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Maternal depression and co-occurring antisocial behaviour: testing maternal hostility and warmth as mediators of risk for offspring psychopathology

Authors

  • Ruth Sellers,

    1. Institute of Psychological Medicine and Clinical Neurosciences, School of Medicine, Cardiff University, MRC Centre for Neuropsychiatric Genetics and Genomics, Cardiff, Wales, UK
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  • Gordon T. Harold,

    1. School of Psychology, Andrew and Virginia Rudd Centre for Adoption Research and Practice, University of Sussex, Brighton Sussex, UK
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  • Kit Elam,

    1. School of Psychology, College of Medicine, Biological Sciences and Psychology University of Leicester, Leicester, Leicestershire, USA
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  • Kimberly A. Rhoades,

    1. Oregon Social Learning Centre, Eugene OR, USA
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  • Robert Potter,

    1. Institute of Psychological Medicine and Clinical Neurosciences, School of Medicine, Cardiff University, MRC Centre for Neuropsychiatric Genetics and Genomics, Cardiff, Wales, UK
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  • Becky Mars,

    1. Institute of Psychological Medicine and Clinical Neurosciences, School of Medicine, Cardiff University, MRC Centre for Neuropsychiatric Genetics and Genomics, Cardiff, Wales, UK
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  • Nick Craddock,

    1. Institute of Psychological Medicine and Clinical Neurosciences, School of Medicine, Cardiff University, MRC Centre for Neuropsychiatric Genetics and Genomics, Cardiff, Wales, UK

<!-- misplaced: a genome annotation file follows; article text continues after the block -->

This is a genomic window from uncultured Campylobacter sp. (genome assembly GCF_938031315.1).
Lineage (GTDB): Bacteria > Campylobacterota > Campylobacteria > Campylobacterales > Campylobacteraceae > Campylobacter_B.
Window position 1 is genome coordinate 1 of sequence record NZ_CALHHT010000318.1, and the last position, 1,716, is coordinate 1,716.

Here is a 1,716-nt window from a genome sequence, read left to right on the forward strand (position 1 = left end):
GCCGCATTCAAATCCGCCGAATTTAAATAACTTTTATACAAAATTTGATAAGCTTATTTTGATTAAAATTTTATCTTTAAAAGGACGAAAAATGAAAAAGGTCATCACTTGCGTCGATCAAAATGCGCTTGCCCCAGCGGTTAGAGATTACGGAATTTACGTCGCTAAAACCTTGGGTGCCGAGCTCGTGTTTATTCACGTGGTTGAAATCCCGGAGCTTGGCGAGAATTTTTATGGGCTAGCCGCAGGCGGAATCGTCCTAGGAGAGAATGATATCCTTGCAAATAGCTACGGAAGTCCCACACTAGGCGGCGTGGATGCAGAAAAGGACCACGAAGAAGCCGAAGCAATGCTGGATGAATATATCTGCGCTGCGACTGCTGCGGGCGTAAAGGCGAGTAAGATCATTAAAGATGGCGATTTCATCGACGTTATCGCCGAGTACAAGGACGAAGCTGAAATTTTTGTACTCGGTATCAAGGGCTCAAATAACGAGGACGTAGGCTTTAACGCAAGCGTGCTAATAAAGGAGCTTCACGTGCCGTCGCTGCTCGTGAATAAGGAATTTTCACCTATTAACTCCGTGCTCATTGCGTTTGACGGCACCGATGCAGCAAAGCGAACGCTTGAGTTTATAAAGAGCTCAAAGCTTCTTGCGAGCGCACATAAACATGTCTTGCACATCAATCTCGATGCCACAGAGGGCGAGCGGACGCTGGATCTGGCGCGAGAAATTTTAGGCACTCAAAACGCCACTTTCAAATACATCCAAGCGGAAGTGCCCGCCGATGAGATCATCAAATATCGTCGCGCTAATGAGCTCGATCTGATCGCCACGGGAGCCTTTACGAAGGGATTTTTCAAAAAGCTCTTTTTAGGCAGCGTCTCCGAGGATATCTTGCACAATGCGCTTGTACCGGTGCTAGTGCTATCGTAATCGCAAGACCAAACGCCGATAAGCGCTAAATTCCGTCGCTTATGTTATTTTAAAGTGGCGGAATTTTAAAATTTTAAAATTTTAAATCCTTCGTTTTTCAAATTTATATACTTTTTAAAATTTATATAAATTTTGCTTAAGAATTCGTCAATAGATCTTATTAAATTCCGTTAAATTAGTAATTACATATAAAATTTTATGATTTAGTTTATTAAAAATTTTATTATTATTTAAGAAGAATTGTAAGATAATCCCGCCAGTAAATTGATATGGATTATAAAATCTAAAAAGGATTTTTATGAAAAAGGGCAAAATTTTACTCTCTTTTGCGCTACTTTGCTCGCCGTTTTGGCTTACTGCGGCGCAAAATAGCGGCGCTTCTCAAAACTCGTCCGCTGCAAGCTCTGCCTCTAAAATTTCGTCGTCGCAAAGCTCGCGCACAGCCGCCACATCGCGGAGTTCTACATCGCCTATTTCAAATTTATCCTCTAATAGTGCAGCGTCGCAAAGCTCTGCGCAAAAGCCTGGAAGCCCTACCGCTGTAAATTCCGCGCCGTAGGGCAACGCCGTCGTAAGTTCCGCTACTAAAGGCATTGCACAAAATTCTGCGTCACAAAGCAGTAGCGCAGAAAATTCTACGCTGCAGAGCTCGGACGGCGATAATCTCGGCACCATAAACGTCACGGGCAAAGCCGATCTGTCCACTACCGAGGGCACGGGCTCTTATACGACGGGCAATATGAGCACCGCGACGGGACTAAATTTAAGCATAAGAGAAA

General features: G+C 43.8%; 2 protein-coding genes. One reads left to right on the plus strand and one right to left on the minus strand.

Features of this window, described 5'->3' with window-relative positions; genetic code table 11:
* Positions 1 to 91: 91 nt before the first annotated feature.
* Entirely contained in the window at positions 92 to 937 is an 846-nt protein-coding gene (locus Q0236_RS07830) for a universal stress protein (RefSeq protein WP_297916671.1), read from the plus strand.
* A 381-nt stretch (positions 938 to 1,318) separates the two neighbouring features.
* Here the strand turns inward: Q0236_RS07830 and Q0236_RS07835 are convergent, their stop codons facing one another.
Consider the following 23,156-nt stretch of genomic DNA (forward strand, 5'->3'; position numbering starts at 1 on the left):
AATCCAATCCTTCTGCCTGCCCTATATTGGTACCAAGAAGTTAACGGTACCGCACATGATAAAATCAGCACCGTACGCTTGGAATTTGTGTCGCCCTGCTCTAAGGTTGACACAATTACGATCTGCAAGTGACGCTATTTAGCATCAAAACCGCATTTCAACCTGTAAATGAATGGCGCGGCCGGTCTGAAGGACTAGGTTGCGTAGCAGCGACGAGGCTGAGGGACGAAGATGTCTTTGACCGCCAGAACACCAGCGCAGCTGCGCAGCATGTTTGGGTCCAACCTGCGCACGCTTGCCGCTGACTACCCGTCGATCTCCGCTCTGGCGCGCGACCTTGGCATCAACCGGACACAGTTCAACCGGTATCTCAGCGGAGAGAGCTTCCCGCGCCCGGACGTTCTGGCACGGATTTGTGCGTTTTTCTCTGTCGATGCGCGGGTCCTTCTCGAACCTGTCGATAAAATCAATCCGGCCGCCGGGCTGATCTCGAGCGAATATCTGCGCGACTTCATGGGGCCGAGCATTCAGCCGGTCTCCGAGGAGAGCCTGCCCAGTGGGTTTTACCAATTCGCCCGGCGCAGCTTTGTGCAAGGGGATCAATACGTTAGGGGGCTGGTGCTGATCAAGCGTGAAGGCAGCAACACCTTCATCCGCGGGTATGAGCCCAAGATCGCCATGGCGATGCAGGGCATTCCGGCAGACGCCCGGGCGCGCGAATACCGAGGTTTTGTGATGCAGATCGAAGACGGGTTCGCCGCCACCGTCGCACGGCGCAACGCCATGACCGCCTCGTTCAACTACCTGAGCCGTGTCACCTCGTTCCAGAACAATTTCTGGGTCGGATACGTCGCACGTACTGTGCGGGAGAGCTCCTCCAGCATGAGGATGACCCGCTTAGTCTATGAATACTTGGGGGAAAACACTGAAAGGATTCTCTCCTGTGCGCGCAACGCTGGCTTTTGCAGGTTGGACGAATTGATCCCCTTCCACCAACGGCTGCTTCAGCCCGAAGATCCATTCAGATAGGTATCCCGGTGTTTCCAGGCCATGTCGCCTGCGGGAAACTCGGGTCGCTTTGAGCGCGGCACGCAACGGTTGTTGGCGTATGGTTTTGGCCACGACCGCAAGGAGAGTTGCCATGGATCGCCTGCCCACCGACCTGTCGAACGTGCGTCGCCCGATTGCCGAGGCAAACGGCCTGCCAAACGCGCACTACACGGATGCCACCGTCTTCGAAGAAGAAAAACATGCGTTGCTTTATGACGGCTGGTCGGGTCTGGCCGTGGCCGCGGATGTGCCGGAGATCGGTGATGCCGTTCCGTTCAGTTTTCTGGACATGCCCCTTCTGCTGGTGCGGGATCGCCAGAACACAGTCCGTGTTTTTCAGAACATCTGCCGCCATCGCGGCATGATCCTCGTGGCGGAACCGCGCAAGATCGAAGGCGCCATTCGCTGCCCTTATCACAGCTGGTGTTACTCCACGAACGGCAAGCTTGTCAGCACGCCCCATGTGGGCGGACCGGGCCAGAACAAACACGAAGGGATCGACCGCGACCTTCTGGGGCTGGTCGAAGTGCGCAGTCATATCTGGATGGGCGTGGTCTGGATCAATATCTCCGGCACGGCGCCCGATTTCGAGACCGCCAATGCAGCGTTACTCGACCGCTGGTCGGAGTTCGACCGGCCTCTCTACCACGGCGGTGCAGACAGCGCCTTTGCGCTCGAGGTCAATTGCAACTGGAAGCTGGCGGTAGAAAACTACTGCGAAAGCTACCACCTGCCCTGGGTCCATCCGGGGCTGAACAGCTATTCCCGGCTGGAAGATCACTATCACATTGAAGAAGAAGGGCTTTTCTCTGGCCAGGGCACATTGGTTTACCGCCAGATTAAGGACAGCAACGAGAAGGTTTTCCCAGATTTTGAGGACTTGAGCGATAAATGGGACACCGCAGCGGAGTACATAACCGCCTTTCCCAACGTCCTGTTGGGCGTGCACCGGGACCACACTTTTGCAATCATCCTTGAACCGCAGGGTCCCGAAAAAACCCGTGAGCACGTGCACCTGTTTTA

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  • Anita Thapar,

    1. Institute of Psychological Medicine and Clinical Neurosciences, School of Medicine, Cardiff University, MRC Centre for Neuropsychiatric Genetics and Genomics, Cardiff, Wales, UK
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  • Stephan Collishaw

    Corresponding author
    1. Institute of Psychological Medicine and Clinical Neurosciences, School of Medicine, Cardiff University, MRC Centre for Neuropsychiatric Genetics and Genomics, Cardiff, Wales, UK
    • Correspondence

      Stephan Collishaw, Child & Adolescent Psychiatry Section, Institute of Psychological Medicine and Clinical Neurosciences, School of Medicine, Cardiff, UK; Email: collishaws@cf.ac.uk

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  • Conflict of interests: No conflicts of interest declared.

Abstract

Background

Disruption in the parent–child relationship is a commonly hypothesized risk factor through which maternal depression may increase risk for offspring psychopathology. However, maternal depression is commonly accompanied by other psychopathology, including antisocial behaviour. Few studies have examined the role of co-occurring psychopathology in depressed mothers. Using a longitudinal study of offspring of mothers with recurrent depression, we aimed to test whether maternal warmth/hostility mediated links between maternal depression severity and child outcomes, and how far direct and indirect pathways were robust to controls for co-occurring maternal antisocial behaviour.

Methods

Mothers with a history of recurrent major depressive disorder and their adolescent offspring (9–17 years at baseline) were assessed three times between 2007 and 2010. Mothers completed questionnaires assessing their own depression severity and antisocial behaviour at Time 1 (T1). The parent–child relationship was assessed using parent-rated questionnaire and interviewer-rated 5-min speech sample at Time 2 (T2). Offspring symptoms of depression and disruptive behaviours were assessed using the Child and Adolescent Psychiatric Assessment at Time 3 (T3).

Results

Maternal hostility and warmth, respectively, mediated the association between maternal depression severity and risk for offspring psychopathology. However, the effects were attenuated when maternal antisocial behaviour was included in the analysis. In tests of the full theoretical model, maternal antisocial behaviour predicted both maternal hostility and low warmth, maternal hostility predicted offspring disruptive behaviour disorder symptoms, but not depression, and maternal warmth was not associated with either child outcome.

Conclusions

Parenting interventions aimed at reducing hostility may be beneficial for preventing or reducing adolescent disruptive behaviours in offspring of depressed mothers, especially when depressed mothers report co-occurring antisocial behaviour.

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